Aching.

17 Nov

I love the Mid-Atlantic ‘cross scene.  I really do.

But New England cx…just, yeah.

Gloucester was on the calendar this year, but didn’t happen.  Next year.  For sure.

Maybe this helps explain why:

DCCX 2011 Race Report: A Difference of a Year

24 Oct

Amazing the difference in perspective from one year to the next.  Bottom line up front: same place as last year — 9th in the 3/4.

Last year, I was pretty ecstatic.  This year, I wanted better.  That said, I’m pleased.  I went into the race fighting off some sniffles, courtesy of my daughter, and still had it for a solid placing.

Thanks to 2nd at Hyattsville, I had a front-row start, and jumped out to take the holeshot for the first time ever.  Diced back and forth with Kyle from The Bike Lane/November/um, what team do you ride for, exactly? for the rest of the first half, lap, and unfortunately faded too much to jump up and grab the first-lap prime.

From there it was just a slow ebb of power.  I had one speed, whether I was trying to jump out of a corner or motor along on the flat, so I would close gaps on the technical sections and then see them open up again as soon as the course straightened out.  The DCCX course was still soft from a drenching on Wednesday, and the long power climbs were like riding through bubble gum.

Like I said, perspective.  An off day this year equals one of my best days on the bike last year.

There’s more to come later this season.

Race Report, in Brief: Winchester Apple Cross

4 Oct

I’m just out of time to do this report properly right now, but aiming to post something before I forget it all.  We all (me, wife, son, daughter) headed out to Winchester for the Apple Cross on Sunday.  The rain of the previous week weeks month, plus the 2:00 start time, meant the course was torn up and downright boggy in lots of places.  I had a great time.

Not sure what my favorite part was:

  • starting from the back row of 76 starters, and working up through the field to finish 16th;
  • the mid-race wedding ring handoff to my wife, live-commentated by race announcer Bill S. from In The Crosshairs;
  • hearing “Go Daddy” all over the course as the boy rode around to different spots to cheer;
  • having my wife volunteer to wash my bike afterwards in exchange for chasing the kids around the playground;
  • seeing my son figure out how to get started pedaling on his bike (no training wheels) for the first time and watching his confidence grow as he ripped around the registration pavilion;
  • hanging out by the delightfully large fire in the pavilion’s fireplace; or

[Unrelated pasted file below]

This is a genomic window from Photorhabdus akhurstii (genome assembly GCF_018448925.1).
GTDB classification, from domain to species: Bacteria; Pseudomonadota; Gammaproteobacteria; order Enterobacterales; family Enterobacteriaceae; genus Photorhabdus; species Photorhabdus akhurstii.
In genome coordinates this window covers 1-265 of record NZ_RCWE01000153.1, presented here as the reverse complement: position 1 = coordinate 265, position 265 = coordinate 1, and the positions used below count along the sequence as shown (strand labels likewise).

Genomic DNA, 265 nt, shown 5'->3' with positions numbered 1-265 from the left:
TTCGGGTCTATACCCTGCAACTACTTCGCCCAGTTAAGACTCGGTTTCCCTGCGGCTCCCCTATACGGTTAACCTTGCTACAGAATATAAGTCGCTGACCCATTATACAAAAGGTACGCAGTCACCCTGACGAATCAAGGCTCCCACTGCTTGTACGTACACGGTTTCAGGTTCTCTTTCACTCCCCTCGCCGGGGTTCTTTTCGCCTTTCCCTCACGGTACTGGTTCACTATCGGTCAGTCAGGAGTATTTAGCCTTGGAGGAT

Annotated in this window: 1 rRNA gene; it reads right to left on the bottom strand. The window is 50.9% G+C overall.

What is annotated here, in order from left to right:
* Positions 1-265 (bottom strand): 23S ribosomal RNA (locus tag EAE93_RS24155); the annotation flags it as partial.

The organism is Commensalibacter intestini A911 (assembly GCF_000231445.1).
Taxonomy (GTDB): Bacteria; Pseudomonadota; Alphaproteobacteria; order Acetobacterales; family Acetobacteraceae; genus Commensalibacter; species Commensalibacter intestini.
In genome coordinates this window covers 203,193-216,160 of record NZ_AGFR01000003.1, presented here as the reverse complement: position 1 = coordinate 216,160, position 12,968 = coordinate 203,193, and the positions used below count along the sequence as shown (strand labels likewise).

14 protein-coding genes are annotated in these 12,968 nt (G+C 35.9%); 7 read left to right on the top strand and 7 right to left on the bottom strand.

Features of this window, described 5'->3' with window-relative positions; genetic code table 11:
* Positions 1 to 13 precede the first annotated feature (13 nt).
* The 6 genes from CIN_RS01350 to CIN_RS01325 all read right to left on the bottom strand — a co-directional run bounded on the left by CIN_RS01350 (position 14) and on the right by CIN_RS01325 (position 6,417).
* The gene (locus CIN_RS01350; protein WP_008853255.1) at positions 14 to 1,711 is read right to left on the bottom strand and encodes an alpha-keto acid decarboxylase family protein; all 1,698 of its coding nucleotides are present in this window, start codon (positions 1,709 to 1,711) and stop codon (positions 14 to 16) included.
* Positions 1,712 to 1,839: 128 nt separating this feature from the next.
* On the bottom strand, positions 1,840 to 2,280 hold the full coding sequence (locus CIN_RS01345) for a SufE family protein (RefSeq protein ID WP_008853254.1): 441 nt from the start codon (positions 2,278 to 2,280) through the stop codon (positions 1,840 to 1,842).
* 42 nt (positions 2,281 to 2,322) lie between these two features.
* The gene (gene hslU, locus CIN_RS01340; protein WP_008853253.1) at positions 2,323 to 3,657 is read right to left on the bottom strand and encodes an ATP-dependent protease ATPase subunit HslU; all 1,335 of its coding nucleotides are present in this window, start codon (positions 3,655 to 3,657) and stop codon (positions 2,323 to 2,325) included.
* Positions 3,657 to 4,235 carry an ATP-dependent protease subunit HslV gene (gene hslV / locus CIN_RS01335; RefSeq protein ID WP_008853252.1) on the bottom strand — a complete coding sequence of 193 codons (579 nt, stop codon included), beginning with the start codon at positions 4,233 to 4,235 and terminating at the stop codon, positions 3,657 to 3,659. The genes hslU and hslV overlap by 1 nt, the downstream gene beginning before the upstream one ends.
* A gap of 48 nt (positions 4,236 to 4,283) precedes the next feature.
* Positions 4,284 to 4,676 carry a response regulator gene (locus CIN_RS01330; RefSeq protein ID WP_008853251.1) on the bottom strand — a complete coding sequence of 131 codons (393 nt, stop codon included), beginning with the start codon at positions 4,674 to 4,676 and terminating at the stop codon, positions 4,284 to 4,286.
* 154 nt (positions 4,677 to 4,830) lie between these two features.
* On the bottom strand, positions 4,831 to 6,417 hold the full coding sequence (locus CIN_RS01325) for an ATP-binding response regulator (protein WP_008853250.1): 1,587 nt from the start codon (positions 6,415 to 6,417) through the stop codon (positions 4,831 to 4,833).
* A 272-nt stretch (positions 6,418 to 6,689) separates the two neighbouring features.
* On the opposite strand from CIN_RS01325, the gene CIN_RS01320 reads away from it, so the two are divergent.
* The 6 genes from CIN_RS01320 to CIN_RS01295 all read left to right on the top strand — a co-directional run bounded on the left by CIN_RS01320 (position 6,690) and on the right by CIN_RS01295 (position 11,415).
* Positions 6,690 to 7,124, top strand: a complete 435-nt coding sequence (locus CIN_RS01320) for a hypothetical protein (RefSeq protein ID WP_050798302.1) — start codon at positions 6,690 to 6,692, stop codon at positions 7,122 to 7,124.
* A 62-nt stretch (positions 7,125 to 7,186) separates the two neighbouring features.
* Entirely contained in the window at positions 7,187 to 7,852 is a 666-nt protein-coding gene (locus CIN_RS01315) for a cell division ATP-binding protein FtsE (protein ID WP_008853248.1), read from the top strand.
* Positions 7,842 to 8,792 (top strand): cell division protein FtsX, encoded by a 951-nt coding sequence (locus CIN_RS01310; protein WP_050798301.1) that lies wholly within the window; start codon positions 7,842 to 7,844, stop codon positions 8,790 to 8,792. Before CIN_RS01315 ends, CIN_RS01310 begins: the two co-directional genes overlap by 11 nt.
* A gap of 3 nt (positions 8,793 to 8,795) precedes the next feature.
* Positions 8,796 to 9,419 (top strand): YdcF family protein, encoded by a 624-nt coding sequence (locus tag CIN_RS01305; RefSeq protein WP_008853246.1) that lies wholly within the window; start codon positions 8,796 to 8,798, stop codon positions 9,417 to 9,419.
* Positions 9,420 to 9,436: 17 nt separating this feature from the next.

• seeing teammates and friends and just soaking in the community that has developed around this little race that barely had a couple hundred racers a few years ago.
We needed all of that.  It’s been a rough couple of months, and a particularly stressful last two weeks.  I missed my first three races of the season, including my own team’s event.  I needed something to blow out the pipes and get a race under my belt; we needed to hang out as a family; the kids needed to burn off all the excess energy from being cooped up over the last few weeks; and I needed to see my wife in some of her many roles, beautiful woman, athlete, mother, caretaker and supporter.
 
I think would have been happy with a nondescript mid-pack finish.  Add in all that other great stuff and improving by a few places on last year’s finish, and I’m delighted.  I’ll be going back to that well of happiness a lot in the months ahead, I can tell.

Review: “A Very Dark Place” Training Video by The Sufferfest

30 Sep

Sure, we’d all prefer to ride outside all the time, but life doesn’t work that way. Whether for time, child care, or rained-out practices due to venue preservation concerns, I find myself on the indoor trainer during the fall cyclocross season almost as much as in the winter, if not more.

The key becomes finding ways to stay motivated and interested. Last year, I came across workout videos by The Sufferfest, which combine footage from pro and elite amateur races, on-screen interval prompts (and taunts), and great soundtracks. I actually found them a bit too intense for early-season base training, but for the top-end work you need to replace a rained-out ‘cross practice, they were ideal.